Complexity economics is neither an add-on to standard economics (see Fontana, 2010), nor does it consist of adding agent-based behavior to standard models. It is a different way of thinking about the economy. It sees the economy not as a system in equilibrium but as one in motion, perpetually “computing” itself—perpetually constructing itself anew. Where equilibrium economics emphasizes order, determinacy, deduction, and stasis, this new framework emphasizes contingency, indeterminacy, sense-making, and openness to change. There is another way to say this. Until now, economics has been a noun-based rather than verb-based science. It has pictured changes over time in the economy function as changes in levels of fixed noun-entities—employment, production, consumption, prices. Now it is shifting toward seeing these changes as a series of verb-actions—forecast, respond, innovate, replace—that cause further actions.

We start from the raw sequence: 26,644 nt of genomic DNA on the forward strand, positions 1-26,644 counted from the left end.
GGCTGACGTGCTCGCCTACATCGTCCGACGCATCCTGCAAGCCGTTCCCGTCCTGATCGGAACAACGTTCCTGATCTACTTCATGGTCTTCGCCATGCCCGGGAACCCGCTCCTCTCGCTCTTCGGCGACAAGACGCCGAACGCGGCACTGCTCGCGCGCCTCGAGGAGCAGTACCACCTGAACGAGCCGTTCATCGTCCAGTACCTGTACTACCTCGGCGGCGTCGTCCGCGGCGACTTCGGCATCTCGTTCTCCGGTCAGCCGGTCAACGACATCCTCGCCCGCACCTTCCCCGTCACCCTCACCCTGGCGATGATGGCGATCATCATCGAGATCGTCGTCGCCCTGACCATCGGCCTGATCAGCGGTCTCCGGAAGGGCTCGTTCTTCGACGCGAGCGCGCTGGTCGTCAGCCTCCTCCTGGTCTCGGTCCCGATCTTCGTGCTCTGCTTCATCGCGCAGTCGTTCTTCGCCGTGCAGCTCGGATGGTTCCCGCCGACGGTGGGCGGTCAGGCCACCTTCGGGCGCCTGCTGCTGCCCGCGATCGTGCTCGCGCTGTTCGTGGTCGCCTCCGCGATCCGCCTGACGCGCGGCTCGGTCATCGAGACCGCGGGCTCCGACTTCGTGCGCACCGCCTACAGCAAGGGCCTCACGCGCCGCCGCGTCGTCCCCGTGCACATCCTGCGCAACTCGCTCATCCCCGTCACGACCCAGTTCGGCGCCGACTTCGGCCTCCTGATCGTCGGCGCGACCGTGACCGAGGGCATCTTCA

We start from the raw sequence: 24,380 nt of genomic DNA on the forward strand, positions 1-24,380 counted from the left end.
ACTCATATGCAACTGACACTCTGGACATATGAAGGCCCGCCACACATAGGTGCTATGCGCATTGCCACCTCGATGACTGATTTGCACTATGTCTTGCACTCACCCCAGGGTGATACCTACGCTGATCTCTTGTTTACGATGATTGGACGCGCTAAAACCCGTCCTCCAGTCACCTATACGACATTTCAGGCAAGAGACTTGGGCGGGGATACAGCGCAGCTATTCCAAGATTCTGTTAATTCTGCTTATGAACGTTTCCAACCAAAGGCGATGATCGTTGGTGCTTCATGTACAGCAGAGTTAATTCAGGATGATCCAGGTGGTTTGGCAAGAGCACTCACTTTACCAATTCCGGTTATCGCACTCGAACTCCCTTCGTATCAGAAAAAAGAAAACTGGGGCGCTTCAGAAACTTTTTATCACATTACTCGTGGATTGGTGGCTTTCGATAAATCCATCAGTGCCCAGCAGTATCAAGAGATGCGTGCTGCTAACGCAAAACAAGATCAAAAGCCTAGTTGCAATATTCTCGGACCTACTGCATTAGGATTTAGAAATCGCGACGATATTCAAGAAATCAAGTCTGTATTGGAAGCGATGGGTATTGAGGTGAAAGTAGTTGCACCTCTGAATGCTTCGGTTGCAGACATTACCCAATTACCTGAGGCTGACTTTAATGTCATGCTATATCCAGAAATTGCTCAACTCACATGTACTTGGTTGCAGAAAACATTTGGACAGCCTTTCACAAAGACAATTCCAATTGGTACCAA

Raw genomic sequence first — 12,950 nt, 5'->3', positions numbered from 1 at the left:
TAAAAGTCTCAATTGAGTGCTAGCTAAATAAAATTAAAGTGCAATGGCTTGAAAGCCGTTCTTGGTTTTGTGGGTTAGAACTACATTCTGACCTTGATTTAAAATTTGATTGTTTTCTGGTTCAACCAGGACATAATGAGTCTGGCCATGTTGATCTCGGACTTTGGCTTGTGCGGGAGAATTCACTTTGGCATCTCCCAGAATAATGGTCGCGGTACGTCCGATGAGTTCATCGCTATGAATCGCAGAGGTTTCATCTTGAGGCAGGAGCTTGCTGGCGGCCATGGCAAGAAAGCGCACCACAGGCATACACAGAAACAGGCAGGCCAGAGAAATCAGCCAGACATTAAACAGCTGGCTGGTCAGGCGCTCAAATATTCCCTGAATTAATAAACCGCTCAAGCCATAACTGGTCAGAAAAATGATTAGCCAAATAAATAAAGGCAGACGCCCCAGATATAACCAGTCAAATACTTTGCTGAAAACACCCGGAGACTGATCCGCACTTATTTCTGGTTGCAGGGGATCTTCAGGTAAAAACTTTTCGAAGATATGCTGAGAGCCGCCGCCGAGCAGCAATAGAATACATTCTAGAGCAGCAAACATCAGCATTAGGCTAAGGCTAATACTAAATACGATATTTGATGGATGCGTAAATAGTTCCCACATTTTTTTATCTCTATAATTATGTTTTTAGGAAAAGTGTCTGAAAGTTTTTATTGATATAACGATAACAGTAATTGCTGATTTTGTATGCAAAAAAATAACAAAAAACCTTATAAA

Complexity economics is still in its early days and many economists are pushing its boundaries outward. It shows us an economy perpetually inventing itself, perpetually creating possibilities for exploitation, perpetually open to response. An economy that is not dead, static, timeless, and perfect, but one that is alive, ever-changing, organic, and full of messy vitality.HT: Matthew Baker